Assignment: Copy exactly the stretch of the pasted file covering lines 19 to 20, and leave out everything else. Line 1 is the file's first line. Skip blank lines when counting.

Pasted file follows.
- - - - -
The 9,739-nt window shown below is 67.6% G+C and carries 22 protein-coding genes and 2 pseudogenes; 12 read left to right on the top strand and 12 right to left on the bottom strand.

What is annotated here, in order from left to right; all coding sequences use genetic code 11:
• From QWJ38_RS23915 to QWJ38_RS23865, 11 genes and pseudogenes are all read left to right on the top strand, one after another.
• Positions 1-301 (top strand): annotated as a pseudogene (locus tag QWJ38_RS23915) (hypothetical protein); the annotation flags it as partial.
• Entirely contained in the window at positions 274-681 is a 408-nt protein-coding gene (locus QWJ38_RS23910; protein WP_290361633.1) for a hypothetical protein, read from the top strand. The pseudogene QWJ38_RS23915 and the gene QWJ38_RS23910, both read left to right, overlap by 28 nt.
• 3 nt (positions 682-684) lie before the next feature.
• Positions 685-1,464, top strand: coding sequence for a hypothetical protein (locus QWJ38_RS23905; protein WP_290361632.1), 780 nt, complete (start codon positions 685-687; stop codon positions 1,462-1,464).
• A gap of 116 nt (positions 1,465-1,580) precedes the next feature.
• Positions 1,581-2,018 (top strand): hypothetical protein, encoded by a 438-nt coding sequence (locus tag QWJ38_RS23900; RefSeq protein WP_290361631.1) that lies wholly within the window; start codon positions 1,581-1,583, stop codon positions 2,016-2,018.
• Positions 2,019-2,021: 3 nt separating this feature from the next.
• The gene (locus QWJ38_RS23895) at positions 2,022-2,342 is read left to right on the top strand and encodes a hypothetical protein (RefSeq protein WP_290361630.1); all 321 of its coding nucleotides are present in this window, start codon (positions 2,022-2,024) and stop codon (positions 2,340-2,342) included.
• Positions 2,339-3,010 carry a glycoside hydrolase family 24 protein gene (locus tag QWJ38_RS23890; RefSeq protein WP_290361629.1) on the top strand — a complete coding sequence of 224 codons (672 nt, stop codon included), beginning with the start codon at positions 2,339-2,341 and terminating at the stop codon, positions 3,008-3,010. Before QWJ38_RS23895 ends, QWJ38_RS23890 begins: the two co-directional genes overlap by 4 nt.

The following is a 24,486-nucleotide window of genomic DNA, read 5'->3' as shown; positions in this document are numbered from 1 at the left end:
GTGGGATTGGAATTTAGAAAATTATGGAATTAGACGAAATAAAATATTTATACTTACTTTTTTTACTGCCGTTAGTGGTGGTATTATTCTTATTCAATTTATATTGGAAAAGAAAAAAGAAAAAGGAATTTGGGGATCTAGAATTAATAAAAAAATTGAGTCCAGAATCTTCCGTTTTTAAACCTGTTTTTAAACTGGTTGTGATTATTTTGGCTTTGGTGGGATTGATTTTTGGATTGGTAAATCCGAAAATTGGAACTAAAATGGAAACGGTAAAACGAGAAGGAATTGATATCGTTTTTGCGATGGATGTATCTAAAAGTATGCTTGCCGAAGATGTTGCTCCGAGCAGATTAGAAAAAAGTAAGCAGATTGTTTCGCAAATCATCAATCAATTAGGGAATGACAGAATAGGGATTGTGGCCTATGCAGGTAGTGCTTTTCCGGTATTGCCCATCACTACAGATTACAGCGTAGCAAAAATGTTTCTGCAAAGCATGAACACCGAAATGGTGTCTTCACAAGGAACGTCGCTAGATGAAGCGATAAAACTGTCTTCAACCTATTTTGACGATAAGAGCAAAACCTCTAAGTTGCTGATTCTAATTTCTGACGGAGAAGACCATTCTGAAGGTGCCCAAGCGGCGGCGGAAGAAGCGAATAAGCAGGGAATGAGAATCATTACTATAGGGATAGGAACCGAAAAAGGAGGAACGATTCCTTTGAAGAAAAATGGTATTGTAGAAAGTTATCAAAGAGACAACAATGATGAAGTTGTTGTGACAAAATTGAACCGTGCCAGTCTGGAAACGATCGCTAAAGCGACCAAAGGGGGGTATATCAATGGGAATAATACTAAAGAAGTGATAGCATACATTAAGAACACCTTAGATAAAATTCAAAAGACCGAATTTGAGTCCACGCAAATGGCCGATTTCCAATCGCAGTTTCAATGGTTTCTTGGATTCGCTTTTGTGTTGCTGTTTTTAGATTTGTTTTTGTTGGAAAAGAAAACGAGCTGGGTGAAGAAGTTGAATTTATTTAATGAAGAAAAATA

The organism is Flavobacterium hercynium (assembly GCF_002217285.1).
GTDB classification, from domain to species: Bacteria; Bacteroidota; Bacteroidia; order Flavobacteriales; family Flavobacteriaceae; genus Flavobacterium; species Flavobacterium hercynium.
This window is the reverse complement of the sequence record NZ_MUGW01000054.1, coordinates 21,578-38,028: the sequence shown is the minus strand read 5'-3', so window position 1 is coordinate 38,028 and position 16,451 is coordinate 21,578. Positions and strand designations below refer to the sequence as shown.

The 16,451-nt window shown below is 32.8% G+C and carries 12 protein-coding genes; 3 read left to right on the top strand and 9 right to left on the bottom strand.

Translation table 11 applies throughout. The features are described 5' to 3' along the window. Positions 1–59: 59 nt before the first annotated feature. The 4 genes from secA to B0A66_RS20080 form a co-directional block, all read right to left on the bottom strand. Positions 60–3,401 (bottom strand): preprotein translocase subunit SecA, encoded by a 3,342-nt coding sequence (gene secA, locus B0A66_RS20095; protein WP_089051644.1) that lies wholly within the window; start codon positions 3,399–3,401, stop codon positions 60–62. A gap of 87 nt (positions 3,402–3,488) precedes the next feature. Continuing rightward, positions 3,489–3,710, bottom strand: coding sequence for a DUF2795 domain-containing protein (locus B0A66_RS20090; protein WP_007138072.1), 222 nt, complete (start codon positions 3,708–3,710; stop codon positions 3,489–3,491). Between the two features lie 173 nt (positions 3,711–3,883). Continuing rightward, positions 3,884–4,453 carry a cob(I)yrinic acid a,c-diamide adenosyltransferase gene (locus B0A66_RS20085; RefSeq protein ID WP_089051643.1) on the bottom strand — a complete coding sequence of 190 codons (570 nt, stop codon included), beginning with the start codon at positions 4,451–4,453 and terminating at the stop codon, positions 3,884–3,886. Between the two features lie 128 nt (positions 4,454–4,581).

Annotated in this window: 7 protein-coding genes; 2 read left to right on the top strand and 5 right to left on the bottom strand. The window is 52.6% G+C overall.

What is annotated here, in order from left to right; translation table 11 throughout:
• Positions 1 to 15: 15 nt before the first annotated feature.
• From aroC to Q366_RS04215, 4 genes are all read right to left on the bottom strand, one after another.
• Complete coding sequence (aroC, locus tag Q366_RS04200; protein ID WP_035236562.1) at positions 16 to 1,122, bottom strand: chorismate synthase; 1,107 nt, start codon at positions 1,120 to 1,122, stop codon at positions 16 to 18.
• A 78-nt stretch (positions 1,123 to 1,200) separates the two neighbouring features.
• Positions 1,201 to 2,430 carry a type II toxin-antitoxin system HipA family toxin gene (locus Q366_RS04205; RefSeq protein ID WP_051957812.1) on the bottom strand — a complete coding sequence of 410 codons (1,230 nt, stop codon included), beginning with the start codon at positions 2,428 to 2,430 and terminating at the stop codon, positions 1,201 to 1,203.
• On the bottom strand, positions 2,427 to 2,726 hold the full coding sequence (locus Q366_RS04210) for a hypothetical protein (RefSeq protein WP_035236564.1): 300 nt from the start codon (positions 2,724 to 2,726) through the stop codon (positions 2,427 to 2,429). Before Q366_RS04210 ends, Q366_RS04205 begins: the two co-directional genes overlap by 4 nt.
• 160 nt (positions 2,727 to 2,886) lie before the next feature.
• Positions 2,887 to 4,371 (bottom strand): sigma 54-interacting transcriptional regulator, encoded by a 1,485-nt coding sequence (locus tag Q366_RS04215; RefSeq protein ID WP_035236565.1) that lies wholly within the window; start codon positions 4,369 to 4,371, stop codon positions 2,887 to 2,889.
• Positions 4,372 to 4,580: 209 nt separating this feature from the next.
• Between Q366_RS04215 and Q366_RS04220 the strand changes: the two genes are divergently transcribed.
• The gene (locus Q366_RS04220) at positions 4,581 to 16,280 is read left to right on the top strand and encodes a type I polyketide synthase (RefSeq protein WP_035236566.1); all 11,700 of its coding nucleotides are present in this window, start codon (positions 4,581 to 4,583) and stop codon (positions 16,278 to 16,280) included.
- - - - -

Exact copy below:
Translation table 11 applies throughout. The features are described 5' to 3' along the window. Positions 1–59: 59 nt before the first annotated feature. The 4 genes from secA to B0A66_RS20080 form a co-directional block, all read right to left on the bottom strand. Positions 60–3,401 (bottom strand): preprotein translocase subunit SecA, encoded by a 3,342-nt coding sequence (gene secA, locus B0A66_RS20095; protein WP_089051644.1) that lies wholly within the window; start codon positions 3,399–3,401, stop codon positions 60–62. A gap of 87 nt (positions 3,402–3,488) precedes the next feature. Continuing rightward, positions 3,489–3,710, bottom strand: coding sequence for a DUF2795 domain-containing protein (locus B0A66_RS20090; protein WP_007138072.1), 222 nt, complete (start codon positions 3,708–3,710; stop codon positions 3,489–3,491). Between the two features lie 173 nt (positions 3,711–3,883). Continuing rightward, positions 3,884–4,453 carry a cob(I)yrinic acid a,c-diamide adenosyltransferase gene (locus B0A66_RS20085; RefSeq protein ID WP_089051643.1) on the bottom strand — a complete coding sequence of 190 codons (570 nt, stop codon included), beginning with the start codon at positions 4,451–4,453 and terminating at the stop codon, positions 3,884–3,886. Between the two features lie 128 nt (positions 4,454–4,581).

Annotated in this window: 7 protein-coding genes; 2 read left to right on the top strand and 5 right to left on the bottom strand. The window is 52.6% G+C overall.